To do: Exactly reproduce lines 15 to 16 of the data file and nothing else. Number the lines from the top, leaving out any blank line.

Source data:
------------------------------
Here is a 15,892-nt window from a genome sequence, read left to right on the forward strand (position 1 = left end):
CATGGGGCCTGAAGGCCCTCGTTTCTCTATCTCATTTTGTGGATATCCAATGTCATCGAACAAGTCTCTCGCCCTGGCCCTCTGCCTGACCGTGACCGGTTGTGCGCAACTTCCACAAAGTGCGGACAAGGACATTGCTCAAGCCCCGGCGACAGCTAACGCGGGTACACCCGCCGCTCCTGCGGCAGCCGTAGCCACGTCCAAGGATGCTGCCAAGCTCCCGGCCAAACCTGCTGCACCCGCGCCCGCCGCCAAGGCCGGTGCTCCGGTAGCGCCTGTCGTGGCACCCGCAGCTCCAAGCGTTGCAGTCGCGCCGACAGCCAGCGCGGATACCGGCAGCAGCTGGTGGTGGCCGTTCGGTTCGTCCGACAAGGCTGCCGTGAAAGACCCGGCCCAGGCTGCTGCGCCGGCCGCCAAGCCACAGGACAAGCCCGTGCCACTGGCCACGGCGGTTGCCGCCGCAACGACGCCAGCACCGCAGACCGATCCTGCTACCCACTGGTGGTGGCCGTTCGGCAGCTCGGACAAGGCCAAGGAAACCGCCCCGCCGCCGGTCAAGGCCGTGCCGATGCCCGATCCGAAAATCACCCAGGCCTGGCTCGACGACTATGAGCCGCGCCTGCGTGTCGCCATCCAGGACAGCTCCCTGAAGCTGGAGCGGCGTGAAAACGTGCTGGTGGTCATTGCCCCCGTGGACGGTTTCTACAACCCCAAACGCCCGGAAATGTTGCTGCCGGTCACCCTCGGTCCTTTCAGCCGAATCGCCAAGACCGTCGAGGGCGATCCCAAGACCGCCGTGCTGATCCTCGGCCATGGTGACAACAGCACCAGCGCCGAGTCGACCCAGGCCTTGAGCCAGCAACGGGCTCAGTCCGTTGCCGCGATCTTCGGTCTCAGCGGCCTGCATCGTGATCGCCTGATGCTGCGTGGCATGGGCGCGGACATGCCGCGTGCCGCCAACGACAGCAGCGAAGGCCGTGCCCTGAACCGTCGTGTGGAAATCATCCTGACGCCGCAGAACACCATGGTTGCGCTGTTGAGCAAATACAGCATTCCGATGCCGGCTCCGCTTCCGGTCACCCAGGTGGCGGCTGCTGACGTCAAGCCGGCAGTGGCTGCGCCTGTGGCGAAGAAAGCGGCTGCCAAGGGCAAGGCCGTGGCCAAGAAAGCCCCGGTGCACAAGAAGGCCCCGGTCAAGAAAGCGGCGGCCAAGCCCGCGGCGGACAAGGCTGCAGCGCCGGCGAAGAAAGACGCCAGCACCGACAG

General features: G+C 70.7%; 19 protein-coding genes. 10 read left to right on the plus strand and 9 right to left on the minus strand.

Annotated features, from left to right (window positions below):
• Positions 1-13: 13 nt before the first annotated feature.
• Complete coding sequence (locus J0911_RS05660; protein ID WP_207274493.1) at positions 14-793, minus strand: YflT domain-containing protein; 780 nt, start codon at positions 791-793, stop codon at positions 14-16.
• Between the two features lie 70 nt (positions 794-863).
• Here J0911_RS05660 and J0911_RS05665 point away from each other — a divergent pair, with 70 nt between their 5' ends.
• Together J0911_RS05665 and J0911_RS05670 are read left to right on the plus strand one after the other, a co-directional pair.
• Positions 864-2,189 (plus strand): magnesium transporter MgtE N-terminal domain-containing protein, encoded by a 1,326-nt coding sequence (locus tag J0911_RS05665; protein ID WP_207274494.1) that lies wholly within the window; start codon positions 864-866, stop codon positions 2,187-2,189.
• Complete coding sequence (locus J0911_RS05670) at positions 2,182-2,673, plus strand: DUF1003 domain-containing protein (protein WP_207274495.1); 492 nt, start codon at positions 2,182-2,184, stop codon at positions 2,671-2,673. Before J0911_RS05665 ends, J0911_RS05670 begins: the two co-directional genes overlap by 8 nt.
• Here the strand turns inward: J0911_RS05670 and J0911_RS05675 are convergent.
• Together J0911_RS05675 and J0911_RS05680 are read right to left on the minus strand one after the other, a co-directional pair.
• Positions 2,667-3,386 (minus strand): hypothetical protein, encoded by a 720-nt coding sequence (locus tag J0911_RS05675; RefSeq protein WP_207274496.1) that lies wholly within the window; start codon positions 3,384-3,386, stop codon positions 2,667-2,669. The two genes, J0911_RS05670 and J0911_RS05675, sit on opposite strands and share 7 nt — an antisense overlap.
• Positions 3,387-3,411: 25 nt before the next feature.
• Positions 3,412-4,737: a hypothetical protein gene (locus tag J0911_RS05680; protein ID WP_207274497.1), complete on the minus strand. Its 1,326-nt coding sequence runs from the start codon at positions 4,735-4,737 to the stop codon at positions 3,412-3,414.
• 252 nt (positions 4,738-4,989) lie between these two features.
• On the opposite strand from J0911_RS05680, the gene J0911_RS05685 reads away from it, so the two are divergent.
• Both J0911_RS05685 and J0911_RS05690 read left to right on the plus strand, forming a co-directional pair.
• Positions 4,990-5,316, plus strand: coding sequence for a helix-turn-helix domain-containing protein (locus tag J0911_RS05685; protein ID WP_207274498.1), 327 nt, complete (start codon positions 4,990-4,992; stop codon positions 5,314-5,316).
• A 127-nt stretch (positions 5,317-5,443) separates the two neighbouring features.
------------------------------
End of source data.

• Positions 3,387-3,411: 25 nt before the next feature.
• Positions 3,412-4,737: a hypothetical protein gene (locus tag J0911_RS05680; protein ID WP_207274497.1), complete on the minus strand. Its 1,326-nt coding sequence runs from the start codon at positions 4,735-4,737 to the stop codon at positions 3,412-3,414.